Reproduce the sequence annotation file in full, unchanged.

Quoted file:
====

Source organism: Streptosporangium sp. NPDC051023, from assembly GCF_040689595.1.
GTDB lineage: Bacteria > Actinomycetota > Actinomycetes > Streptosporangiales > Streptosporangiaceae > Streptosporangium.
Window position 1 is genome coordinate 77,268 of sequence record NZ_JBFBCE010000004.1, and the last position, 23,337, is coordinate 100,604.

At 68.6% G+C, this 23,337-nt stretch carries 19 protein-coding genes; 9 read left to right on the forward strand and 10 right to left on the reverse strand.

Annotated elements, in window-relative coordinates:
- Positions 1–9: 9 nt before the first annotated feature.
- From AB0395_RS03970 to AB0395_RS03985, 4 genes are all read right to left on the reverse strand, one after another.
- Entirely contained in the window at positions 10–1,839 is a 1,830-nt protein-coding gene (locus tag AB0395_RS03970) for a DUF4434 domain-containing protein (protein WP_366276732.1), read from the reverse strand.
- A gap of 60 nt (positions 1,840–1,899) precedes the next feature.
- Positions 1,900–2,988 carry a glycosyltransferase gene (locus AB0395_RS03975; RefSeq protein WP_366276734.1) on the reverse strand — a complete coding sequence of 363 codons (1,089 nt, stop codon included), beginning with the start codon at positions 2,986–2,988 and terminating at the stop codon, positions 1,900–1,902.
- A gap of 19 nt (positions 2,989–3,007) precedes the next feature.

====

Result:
Source organism: Streptosporangium sp. NPDC051023, from assembly GCF_040689595.1.
GTDB lineage: Bacteria > Actinomycetota > Actinomycetes > Streptosporangiales > Streptosporangiaceae > Streptosporangium.
Window position 1 is genome coordinate 77,268 of sequence record NZ_JBFBCE010000004.1, and the last position, 23,337, is coordinate 100,604.

At 68.6% G+C, this 23,337-nt stretch carries 19 protein-coding genes; 9 read left to right on the forward strand and 10 right to left on the reverse strand.

Annotated elements, in window-relative coordinates:
- Positions 1–9: 9 nt before the first annotated feature.
- From AB0395_RS03970 to AB0395_RS03985, 4 genes are all read right to left on the reverse strand, one after another.
- Entirely contained in the window at positions 10–1,839 is a 1,830-nt protein-coding gene (locus tag AB0395_RS03970) for a DUF4434 domain-containing protein (protein WP_366276732.1), read from the reverse strand.
- A gap of 60 nt (positions 1,840–1,899) precedes the next feature.
- Positions 1,900–2,988 carry a glycosyltransferase gene (locus AB0395_RS03975; RefSeq protein WP_366276734.1) on the reverse strand — a complete coding sequence of 363 codons (1,089 nt, stop codon included), beginning with the start codon at positions 2,986–2,988 and terminating at the stop codon, positions 1,900–1,902.
- A gap of 19 nt (positions 2,989–3,007) precedes the next feature.